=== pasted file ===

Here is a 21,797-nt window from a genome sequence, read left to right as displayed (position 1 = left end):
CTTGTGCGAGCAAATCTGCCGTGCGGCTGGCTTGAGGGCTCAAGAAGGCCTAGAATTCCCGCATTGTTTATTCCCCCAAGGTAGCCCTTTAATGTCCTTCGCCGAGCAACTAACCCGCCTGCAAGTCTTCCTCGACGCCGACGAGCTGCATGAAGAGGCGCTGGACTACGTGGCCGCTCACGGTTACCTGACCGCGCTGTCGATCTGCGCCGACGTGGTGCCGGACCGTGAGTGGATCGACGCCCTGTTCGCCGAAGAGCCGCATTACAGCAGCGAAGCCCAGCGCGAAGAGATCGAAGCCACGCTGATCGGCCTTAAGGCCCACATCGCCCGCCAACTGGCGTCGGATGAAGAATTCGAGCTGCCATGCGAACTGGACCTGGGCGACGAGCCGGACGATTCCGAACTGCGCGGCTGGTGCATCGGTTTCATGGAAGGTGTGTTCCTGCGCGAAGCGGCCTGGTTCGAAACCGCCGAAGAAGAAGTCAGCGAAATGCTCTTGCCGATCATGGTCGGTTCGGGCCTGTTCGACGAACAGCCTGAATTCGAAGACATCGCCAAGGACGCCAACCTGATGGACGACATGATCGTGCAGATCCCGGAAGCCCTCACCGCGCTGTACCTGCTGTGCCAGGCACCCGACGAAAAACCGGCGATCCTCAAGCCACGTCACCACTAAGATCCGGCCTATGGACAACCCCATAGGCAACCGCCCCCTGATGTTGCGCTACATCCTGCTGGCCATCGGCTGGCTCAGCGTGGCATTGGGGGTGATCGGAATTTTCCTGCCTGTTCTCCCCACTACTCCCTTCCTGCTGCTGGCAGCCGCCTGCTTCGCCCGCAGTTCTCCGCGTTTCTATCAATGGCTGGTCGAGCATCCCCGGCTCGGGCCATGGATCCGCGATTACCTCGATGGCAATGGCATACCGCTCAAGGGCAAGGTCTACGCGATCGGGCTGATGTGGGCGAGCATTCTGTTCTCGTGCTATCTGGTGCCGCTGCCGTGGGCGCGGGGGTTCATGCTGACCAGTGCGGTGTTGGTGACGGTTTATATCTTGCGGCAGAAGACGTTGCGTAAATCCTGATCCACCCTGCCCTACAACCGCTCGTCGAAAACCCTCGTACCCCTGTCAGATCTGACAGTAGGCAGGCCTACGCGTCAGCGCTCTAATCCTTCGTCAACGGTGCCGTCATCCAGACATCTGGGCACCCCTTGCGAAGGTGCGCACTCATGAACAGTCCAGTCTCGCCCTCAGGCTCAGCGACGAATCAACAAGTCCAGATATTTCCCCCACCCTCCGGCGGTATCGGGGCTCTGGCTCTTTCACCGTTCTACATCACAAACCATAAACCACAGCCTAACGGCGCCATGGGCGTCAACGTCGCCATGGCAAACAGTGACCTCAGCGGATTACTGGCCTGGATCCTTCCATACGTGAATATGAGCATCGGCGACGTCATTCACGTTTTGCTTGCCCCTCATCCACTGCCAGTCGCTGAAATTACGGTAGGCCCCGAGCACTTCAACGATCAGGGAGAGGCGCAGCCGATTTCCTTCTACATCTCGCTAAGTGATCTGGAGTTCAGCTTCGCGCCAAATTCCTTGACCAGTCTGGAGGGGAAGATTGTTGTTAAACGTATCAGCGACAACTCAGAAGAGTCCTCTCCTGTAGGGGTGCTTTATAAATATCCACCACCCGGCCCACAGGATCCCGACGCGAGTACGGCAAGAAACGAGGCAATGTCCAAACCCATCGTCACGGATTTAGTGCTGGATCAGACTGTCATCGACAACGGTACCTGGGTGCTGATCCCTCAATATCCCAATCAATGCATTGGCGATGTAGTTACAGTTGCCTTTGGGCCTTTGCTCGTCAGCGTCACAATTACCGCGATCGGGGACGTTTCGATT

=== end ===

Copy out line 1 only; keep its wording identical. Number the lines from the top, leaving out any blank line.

Here is a 21,797-nt window from a genome sequence, read left to right as displayed (position 1 = left end):